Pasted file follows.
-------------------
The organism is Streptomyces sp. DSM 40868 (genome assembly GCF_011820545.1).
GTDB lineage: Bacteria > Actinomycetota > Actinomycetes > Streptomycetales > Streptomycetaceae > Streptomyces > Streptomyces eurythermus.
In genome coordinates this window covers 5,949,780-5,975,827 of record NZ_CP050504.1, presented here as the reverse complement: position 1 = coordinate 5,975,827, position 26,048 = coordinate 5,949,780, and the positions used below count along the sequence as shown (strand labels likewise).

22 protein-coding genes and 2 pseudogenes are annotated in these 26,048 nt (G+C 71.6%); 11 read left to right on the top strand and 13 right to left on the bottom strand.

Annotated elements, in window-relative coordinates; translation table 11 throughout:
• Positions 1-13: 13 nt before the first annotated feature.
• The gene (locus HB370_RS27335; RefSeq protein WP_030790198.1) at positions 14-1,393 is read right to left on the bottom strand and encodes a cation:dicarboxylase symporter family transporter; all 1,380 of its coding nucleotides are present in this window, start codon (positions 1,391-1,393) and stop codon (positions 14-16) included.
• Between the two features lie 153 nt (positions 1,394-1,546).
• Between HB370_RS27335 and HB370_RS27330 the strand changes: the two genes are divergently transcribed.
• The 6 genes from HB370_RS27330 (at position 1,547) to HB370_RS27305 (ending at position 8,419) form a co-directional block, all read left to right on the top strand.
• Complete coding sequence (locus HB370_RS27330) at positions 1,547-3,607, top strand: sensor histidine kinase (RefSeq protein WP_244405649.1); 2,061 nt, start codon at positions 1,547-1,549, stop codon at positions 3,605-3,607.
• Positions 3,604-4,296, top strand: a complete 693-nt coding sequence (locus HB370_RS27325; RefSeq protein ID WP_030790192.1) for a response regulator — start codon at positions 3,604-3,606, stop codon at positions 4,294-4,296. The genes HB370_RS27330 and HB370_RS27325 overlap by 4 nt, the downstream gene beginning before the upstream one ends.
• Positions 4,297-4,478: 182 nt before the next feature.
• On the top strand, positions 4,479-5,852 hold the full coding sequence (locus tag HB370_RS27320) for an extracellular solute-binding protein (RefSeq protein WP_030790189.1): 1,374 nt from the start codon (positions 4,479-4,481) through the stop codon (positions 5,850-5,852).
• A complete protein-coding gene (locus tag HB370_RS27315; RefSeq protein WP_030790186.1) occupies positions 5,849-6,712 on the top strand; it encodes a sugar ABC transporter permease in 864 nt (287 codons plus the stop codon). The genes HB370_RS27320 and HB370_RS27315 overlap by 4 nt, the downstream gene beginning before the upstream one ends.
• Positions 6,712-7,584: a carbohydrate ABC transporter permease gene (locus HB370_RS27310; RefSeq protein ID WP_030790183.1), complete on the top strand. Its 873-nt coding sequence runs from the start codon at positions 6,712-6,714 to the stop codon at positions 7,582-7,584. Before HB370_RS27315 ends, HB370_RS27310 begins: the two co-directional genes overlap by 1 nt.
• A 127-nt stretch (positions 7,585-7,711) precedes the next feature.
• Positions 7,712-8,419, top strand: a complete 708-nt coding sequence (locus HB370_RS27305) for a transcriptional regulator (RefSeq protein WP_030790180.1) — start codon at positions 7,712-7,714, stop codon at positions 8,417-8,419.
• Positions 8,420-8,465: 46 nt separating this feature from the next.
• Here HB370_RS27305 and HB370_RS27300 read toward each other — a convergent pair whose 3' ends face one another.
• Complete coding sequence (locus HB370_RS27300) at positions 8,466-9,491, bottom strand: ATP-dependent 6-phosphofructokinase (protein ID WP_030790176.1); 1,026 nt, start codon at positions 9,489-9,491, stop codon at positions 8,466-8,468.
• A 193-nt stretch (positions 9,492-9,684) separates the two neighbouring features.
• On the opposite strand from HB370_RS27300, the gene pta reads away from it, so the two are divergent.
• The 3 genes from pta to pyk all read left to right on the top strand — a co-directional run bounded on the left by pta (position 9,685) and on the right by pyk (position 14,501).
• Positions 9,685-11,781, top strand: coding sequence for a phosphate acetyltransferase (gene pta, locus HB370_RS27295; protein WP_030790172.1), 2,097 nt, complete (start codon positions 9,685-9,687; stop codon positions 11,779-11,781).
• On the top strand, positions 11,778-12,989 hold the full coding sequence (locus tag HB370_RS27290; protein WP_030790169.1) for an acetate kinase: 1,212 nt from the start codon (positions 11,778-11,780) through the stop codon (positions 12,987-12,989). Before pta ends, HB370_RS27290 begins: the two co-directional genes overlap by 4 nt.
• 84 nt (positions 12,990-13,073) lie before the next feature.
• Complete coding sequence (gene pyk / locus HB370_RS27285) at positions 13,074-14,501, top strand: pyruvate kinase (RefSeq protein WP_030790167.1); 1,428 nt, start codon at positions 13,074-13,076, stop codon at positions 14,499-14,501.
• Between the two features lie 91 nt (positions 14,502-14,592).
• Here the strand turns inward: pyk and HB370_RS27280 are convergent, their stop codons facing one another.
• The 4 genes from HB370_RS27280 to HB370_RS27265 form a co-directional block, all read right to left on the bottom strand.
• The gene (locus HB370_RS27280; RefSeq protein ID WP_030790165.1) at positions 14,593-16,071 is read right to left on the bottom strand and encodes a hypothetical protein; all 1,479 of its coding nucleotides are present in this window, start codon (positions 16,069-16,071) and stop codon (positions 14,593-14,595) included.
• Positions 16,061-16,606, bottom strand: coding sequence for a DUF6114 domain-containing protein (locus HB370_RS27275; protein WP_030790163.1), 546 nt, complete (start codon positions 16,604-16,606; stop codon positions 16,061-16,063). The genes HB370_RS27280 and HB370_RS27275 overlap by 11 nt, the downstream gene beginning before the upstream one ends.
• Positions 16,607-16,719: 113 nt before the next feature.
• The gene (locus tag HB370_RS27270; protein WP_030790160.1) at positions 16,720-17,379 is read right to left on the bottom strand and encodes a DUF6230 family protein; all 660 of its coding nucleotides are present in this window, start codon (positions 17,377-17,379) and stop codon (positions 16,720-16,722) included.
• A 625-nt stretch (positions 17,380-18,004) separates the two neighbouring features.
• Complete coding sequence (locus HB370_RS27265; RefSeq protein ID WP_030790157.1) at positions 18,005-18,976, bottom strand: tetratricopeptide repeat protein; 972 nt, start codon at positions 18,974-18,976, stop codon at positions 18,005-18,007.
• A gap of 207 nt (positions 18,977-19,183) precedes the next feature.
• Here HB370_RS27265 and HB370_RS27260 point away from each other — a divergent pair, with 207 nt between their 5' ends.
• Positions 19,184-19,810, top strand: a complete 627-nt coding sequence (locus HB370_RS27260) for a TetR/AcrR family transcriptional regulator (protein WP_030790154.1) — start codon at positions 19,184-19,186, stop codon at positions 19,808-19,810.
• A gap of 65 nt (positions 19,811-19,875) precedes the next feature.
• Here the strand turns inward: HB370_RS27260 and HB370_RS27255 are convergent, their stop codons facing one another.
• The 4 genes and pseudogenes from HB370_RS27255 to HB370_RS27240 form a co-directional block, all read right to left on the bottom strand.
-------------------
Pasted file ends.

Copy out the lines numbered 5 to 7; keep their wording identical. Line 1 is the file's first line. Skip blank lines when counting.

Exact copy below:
Annotated elements, in window-relative coordinates; translation table 11 throughout:
• Positions 1-13: 13 nt before the first annotated feature.
• The gene (locus HB370_RS27335; RefSeq protein WP_030790198.1) at positions 14-1,393 is read right to left on the bottom strand and encodes a cation:dicarboxylase symporter family transporter; all 1,380 of its coding nucleotides are present in this window, start codon (positions 1,391-1,393) and stop codon (positions 14-16) included.